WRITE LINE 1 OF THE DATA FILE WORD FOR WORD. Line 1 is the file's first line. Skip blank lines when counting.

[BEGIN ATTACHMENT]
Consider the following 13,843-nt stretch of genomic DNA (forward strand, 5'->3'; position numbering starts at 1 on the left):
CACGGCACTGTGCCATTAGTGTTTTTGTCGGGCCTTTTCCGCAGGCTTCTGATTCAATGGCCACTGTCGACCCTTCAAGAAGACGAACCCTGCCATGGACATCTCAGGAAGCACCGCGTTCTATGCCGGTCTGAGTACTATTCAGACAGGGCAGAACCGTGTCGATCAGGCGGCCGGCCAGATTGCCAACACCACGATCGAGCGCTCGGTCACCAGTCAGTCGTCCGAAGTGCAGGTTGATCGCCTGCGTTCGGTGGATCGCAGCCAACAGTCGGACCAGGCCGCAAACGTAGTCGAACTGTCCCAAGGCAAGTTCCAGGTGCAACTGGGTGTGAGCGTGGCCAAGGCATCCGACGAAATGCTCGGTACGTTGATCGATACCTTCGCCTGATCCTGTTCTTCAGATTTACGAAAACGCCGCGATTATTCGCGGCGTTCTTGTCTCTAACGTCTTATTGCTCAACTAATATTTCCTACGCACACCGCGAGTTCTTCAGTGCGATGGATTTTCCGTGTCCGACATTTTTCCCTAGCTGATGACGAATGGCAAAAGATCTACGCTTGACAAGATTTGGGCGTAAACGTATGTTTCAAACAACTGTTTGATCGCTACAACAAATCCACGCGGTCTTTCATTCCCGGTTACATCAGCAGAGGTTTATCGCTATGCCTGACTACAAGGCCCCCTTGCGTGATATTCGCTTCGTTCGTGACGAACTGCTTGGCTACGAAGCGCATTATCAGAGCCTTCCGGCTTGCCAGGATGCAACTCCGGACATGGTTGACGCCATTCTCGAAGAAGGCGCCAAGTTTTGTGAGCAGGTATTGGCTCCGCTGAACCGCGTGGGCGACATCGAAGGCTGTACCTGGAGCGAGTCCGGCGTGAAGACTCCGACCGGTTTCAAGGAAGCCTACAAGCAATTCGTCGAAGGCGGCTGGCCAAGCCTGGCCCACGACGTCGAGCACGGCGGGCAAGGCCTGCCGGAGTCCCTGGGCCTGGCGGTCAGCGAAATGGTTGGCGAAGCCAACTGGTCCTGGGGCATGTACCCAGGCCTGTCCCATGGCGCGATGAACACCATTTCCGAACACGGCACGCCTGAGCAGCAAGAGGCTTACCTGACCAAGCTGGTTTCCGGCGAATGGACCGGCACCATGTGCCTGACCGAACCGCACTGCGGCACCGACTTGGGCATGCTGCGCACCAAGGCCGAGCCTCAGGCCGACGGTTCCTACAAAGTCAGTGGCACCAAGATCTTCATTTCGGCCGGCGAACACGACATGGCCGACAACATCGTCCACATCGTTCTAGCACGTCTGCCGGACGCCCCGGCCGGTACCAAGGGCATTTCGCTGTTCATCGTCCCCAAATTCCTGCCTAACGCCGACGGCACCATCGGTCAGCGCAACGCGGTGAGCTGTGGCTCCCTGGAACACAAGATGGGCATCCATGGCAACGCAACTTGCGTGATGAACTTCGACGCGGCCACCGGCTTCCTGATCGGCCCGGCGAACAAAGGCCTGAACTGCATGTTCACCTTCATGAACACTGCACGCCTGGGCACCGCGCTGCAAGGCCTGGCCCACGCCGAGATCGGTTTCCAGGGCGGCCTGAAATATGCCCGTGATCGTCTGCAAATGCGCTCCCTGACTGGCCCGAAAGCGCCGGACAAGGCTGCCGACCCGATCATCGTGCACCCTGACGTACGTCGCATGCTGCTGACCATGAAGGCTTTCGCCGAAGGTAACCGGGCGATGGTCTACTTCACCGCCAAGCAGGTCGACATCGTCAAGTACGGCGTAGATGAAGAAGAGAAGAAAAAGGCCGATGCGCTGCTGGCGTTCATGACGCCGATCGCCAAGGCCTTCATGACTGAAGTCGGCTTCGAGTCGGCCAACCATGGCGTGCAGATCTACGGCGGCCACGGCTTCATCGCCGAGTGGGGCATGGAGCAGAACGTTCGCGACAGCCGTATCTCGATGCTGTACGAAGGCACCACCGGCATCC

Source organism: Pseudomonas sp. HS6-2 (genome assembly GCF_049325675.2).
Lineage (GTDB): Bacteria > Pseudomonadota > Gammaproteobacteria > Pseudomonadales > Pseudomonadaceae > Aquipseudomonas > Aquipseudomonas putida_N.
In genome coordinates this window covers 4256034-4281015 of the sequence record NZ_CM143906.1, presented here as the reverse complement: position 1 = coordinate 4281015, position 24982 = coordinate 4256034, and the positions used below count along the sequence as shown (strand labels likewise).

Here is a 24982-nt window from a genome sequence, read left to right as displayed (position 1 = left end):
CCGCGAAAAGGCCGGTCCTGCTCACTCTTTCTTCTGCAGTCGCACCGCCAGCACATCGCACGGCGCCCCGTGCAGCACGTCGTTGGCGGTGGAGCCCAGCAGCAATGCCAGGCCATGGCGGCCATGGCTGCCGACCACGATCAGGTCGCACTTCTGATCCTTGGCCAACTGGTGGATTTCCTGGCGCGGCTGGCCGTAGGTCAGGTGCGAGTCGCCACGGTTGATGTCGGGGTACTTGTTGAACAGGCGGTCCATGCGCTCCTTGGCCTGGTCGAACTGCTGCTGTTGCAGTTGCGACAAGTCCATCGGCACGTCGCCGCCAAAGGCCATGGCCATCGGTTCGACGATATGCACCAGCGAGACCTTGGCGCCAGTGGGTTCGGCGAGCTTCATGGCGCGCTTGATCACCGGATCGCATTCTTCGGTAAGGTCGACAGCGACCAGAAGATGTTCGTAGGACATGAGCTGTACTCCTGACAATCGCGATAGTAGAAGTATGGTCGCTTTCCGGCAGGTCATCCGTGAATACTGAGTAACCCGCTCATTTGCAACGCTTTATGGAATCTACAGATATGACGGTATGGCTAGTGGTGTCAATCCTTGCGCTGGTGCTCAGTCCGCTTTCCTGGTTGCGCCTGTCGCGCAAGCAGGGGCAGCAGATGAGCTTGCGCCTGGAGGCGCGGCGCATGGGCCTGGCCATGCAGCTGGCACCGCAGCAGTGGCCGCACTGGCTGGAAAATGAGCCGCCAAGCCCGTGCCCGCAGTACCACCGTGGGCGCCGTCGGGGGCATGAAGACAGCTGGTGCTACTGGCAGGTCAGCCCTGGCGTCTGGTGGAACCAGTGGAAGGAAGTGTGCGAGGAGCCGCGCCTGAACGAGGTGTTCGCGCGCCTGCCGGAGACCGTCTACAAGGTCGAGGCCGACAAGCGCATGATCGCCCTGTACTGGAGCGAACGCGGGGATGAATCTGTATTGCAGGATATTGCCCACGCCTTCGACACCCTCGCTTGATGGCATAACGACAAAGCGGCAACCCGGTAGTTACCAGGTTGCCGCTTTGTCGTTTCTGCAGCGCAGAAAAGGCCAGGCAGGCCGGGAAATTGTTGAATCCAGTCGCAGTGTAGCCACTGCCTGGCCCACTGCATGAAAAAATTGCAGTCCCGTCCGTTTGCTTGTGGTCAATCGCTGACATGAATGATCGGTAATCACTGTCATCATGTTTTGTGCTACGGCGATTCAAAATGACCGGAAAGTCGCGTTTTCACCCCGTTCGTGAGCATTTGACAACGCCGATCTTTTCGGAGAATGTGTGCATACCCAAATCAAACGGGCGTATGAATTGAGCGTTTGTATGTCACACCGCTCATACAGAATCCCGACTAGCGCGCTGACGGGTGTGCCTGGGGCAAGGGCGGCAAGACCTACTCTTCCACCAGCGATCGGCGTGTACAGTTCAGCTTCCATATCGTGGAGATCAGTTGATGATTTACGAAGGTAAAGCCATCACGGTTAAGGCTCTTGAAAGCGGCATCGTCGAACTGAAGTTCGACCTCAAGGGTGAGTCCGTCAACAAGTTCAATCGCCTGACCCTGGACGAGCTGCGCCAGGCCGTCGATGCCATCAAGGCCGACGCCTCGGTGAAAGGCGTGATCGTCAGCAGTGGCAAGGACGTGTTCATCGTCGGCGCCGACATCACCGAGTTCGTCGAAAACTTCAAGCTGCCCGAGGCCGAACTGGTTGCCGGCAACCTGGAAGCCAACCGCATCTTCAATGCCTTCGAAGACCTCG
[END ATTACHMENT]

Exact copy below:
Consider the following 13,843-nt stretch of genomic DNA (forward strand, 5'->3'; position numbering starts at 1 on the left):